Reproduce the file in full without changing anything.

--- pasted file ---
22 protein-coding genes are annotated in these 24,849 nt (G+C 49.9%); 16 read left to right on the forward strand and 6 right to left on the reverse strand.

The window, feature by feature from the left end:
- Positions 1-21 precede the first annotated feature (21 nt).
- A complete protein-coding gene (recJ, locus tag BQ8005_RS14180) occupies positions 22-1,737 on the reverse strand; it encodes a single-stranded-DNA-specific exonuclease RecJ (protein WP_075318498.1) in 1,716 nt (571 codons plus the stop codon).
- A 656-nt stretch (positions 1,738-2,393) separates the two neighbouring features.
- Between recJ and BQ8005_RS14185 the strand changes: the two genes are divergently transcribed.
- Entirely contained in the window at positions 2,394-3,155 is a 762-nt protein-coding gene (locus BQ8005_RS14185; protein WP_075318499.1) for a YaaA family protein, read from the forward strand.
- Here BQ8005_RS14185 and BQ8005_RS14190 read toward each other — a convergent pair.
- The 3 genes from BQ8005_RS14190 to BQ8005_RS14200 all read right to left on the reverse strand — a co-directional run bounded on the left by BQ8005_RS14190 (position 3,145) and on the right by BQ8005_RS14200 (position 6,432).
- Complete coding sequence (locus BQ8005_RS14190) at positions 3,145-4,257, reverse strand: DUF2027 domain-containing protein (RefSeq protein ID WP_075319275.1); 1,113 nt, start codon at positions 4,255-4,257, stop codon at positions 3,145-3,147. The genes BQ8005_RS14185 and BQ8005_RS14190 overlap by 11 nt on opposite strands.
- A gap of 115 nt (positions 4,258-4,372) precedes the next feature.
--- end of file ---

22 protein-coding genes are annotated in these 24,849 nt (G+C 49.9%); 16 read left to right on the forward strand and 6 right to left on the reverse strand.

The window, feature by feature from the left end:
- Positions 1-21 precede the first annotated feature (21 nt).
- A complete protein-coding gene (recJ, locus tag BQ8005_RS14180) occupies positions 22-1,737 on the reverse strand; it encodes a single-stranded-DNA-specific exonuclease RecJ (protein WP_075318498.1) in 1,716 nt (571 codons plus the stop codon).
- A 656-nt stretch (positions 1,738-2,393) separates the two neighbouring features.
- Between recJ and BQ8005_RS14185 the strand changes: the two genes are divergently transcribed.
- Entirely contained in the window at positions 2,394-3,155 is a 762-nt protein-coding gene (locus BQ8005_RS14185; protein WP_075318499.1) for a YaaA family protein, read from the forward strand.
- Here BQ8005_RS14185 and BQ8005_RS14190 read toward each other — a convergent pair.
- The 3 genes from BQ8005_RS14190 to BQ8005_RS14200 all read right to left on the reverse strand — a co-directional run bounded on the left by BQ8005_RS14190 (position 3,145) and on the right by BQ8005_RS14200 (position 6,432).
- Complete coding sequence (locus BQ8005_RS14190) at positions 3,145-4,257, reverse strand: DUF2027 domain-containing protein (RefSeq protein ID WP_075319275.1); 1,113 nt, start codon at positions 4,255-4,257, stop codon at positions 3,145-3,147. The genes BQ8005_RS14185 and BQ8005_RS14190 overlap by 11 nt on opposite strands.
- A gap of 115 nt (positions 4,258-4,372) precedes the next feature.